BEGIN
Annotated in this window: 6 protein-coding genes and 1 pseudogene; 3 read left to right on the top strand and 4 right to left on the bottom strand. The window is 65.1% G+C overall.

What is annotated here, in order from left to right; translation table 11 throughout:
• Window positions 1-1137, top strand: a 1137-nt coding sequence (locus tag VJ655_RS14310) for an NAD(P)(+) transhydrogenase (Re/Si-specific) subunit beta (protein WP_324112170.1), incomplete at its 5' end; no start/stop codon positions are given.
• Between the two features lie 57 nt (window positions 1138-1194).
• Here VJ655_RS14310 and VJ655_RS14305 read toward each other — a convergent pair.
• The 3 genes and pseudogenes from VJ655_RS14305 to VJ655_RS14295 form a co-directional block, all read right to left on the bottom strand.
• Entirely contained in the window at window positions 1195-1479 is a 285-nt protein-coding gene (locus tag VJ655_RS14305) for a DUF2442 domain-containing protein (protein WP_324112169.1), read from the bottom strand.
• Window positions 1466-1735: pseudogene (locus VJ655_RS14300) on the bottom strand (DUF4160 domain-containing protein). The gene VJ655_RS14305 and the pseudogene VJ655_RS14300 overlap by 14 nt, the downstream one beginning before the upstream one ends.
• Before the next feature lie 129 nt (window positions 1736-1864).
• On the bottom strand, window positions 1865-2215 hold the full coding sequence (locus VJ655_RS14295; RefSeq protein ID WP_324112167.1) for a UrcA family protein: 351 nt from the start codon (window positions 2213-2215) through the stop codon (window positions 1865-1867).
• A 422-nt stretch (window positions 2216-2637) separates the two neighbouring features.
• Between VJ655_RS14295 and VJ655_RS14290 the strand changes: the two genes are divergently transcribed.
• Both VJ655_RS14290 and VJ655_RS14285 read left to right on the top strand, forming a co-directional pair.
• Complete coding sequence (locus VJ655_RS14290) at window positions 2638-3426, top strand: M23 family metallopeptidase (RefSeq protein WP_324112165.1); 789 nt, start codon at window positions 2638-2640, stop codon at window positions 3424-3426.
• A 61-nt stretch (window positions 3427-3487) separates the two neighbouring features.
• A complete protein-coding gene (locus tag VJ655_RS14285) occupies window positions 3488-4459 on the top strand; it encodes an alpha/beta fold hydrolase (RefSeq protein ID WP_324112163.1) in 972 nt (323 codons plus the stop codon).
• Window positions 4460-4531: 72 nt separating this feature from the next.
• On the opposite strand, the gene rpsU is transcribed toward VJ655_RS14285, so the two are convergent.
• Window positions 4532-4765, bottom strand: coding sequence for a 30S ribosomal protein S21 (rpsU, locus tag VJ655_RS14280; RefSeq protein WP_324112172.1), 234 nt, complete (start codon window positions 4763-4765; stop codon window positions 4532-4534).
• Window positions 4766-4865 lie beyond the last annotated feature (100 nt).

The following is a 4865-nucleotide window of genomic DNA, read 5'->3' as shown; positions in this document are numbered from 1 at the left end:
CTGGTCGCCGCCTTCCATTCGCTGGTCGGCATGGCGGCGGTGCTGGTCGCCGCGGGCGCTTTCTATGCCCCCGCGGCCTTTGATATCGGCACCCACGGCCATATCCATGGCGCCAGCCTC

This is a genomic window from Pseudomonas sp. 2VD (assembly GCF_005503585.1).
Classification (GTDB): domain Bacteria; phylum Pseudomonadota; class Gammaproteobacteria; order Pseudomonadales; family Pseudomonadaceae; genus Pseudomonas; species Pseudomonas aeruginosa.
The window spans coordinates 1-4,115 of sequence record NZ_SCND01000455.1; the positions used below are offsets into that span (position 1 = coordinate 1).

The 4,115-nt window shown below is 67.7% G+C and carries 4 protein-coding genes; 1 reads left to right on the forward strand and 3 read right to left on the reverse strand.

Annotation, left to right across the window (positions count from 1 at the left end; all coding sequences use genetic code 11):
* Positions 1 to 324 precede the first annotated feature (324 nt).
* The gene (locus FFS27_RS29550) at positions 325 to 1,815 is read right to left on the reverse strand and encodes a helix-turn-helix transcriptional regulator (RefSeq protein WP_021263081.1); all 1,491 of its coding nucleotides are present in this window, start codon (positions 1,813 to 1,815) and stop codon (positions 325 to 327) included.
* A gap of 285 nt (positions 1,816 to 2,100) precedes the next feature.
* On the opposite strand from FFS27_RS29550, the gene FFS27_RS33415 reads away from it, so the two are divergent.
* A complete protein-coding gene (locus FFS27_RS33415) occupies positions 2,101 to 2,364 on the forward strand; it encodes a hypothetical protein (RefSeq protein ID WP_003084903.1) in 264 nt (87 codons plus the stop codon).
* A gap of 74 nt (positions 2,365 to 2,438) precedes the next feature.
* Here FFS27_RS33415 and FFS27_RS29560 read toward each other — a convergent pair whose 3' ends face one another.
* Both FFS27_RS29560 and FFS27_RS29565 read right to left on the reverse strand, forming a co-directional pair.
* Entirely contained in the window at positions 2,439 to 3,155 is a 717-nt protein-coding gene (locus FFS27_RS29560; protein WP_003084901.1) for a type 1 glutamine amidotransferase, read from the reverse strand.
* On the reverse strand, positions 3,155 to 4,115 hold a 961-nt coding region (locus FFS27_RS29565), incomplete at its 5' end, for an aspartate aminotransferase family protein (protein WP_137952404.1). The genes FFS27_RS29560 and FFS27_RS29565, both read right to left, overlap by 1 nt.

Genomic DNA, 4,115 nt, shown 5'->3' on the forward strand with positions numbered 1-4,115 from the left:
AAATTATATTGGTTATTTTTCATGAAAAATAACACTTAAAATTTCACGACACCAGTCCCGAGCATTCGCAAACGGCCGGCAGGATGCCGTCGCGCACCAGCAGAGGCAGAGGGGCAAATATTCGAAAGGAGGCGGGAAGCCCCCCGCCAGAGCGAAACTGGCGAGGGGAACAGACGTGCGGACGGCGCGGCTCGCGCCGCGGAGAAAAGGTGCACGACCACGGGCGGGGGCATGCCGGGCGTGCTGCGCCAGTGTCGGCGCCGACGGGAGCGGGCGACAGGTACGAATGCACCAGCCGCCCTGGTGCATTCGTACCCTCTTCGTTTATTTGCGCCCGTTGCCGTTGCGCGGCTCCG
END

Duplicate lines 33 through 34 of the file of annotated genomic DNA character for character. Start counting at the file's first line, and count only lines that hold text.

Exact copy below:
* A gap of 74 nt (positions 2,365 to 2,438) precedes the next feature.
* Here FFS27_RS33415 and FFS27_RS29560 read toward each other — a convergent pair whose 3' ends face one another.